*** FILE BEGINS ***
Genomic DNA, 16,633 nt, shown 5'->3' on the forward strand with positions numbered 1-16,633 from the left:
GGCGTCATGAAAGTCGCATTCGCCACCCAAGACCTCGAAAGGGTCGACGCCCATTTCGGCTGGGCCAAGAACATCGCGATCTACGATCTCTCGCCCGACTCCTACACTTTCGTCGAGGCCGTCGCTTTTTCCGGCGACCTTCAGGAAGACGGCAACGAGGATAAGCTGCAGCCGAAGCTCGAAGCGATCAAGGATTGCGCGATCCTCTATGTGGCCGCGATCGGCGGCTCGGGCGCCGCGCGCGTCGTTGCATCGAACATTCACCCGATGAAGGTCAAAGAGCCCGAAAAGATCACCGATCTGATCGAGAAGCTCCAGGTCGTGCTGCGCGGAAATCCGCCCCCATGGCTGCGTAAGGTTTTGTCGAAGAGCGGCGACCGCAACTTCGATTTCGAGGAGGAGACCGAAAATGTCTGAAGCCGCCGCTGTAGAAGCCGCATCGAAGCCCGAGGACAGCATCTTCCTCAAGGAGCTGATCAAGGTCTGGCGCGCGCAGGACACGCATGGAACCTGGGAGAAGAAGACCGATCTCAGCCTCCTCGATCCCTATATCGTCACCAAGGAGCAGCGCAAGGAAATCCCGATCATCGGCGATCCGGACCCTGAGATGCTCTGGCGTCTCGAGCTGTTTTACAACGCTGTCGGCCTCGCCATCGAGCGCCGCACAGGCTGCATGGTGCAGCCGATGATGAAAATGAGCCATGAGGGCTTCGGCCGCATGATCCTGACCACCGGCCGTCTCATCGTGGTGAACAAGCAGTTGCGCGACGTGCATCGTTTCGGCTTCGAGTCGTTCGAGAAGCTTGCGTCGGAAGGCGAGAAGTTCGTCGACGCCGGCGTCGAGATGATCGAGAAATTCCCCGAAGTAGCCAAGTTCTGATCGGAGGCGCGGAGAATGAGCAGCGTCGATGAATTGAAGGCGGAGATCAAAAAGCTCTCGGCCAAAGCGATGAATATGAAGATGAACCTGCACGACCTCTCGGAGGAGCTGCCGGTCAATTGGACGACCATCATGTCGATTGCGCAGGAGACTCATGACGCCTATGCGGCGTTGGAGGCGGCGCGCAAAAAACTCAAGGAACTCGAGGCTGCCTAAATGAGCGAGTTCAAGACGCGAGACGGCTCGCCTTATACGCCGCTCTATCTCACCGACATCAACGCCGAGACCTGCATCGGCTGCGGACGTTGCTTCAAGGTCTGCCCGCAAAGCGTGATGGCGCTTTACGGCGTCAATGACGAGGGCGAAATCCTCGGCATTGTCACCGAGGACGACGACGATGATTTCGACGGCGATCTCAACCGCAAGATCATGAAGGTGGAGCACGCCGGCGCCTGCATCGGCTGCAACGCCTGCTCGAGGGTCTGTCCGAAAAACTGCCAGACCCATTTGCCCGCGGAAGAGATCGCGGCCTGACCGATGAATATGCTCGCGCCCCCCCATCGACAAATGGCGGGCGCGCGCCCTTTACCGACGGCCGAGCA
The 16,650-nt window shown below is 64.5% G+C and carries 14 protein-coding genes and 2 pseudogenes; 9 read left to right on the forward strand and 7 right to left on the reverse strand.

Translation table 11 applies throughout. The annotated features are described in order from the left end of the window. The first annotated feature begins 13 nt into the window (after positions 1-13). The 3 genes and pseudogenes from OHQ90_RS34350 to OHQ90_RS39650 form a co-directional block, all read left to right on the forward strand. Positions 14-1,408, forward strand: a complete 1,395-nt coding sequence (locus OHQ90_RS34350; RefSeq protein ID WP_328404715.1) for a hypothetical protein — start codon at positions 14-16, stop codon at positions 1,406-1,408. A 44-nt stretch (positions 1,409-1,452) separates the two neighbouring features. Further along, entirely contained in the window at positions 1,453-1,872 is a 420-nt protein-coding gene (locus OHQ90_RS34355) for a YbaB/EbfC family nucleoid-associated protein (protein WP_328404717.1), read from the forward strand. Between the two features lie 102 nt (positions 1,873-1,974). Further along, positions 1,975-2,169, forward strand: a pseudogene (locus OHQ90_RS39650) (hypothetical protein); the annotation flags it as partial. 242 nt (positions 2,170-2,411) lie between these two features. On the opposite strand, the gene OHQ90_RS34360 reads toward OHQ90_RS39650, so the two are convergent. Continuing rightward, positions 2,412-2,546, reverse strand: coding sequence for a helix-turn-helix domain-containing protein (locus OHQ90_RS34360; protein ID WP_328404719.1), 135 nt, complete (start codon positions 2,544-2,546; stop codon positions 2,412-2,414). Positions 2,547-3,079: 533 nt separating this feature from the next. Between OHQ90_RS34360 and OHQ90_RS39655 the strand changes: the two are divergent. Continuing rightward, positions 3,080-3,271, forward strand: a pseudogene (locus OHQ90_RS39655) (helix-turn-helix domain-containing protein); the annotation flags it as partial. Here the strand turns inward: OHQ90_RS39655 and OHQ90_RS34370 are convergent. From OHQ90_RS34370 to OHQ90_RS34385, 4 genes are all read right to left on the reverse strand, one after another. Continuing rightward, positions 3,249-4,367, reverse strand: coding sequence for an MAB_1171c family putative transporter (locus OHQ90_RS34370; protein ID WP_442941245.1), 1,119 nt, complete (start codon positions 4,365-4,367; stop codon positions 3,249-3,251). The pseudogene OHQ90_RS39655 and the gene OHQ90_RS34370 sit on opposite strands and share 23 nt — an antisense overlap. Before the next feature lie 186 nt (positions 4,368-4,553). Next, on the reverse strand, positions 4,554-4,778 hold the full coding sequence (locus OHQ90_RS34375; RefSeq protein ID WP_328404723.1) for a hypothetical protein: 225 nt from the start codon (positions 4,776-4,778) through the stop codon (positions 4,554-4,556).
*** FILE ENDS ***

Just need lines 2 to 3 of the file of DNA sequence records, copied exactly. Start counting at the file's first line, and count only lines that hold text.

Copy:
GGCGTCATGAAAGTCGCATTCGCCACCCAAGACCTCGAAAGGGTCGACGCCCATTTCGGCTGGGCCAAGAACATCGCGATCTACGATCTCTCGCCCGACTCCTACACTTTCGTCGAGGCCGTCGCTTTTTCCGGCGACCTTCAGGAAGACGGCAACGAGGATAAGCTGCAGCCGAAGCTCGAAGCGATCAAGGATTGCGCGATCCTCTATGTGGCCGCGATCGGCGGCTCGGGCGCCGCGCGCGTCGTTGCATCGAACATTCACCCGATGAAGGTCAAAGAGCCCGAAAAGATCACCGATCTGATCGAGAAGCTCCAGGTCGTGCTGCGCGGAAATCCGCCCCCATGGCTGCGTAAGGTTTTGTCGAAGAGCGGCGACCGCAACTTCGATTTCGAGGAGGAGACCGAAAATGTCTGAAGCCGCCGCTGTAGAAGCCGCATCGAAGCCCGAGGACAGCATCTTCCTCAAGGAGCTGATCAAGGTCTGGCGCGCGCAGGACACGCATGGAACCTGGGAGAAGAAGACCGATCTCAGCCTCCTCGATCCCTATATCGTCACCAAGGAGCAGCGCAAGGAAATCCCGATCATCGGCGATCCGGACCCTGAGATGCTCTGGCGTCTCGAGCTGTTTTACAACGCTGTCGGCCTCGCCATCGAGCGCCGCACAGGCTGCATGGTGCAGCCGATGATGAAAATGAGCCATGAGGGCTTCGGCCGCATGATCCTGACCACCGGCCGTCTCATCGTGGTGAACAAGCAGTTGCGCGACGTGCATCGTTTCGGCTTCGAGTCGTTCGAGAAGCTTGCGTCGGAAGGCGAGAAGTTCGTCGACGCCGGCGTCGAGATGATCGAGAAATTCCCCGAAGTAGCCAAGTTCTGATCGGAGGCGCGGAGAATGAGCAGCGTCGATGAATTGAAGGCGGAGATCAAAAAGCTCTCGGCCAAAGCGATGAATATGAAGATGAACCTGCACGACCTCTCGGAGGAGCTGCCGGTCAATTGGACGACCATCATGTCGATTGCGCAGGAGACTCATGACGCCTATGCGGCGTTGGAGGCGGCGCGCAAAAAACTCAAGGAACTCGAGGCTGCCTAAATGAGCGAGTTCAAGACGCGAGACGGCTCGCCTTATACGCCGCTCTATCTCACCGACATCAACGCCGAGACCTGCATCGGCTGCGGACGTTGCTTCAAGGTCTGCCCGCAAAGCGTGATGGCGCTTTACGGCGTCAATGACGAGGGCGAAATCCTCGGCATTGTCACCGAGGACGACGACGATGATTTCGACGGCGATCTCAACCGCAAGATCATGAAGGTGGAGCACGCCGGCGCCTGCATCGGCTGCAACGCCTGCTCGAGGGTCTGTCCGAAAAACTGCCAGACCCATTTGCCCGCGGAAGAGATCGCGGCCTGACCGATGAATATGCTCGCGCCCCCCCATCGACAAATGGCGGGCGCGCGCCCTTTACCGACGGCCGAGCA
The 16,650-nt window shown below is 64.5% G+C and carries 14 protein-coding genes and 2 pseudogenes; 9 read left to right on the forward strand and 7 right to left on the reverse strand.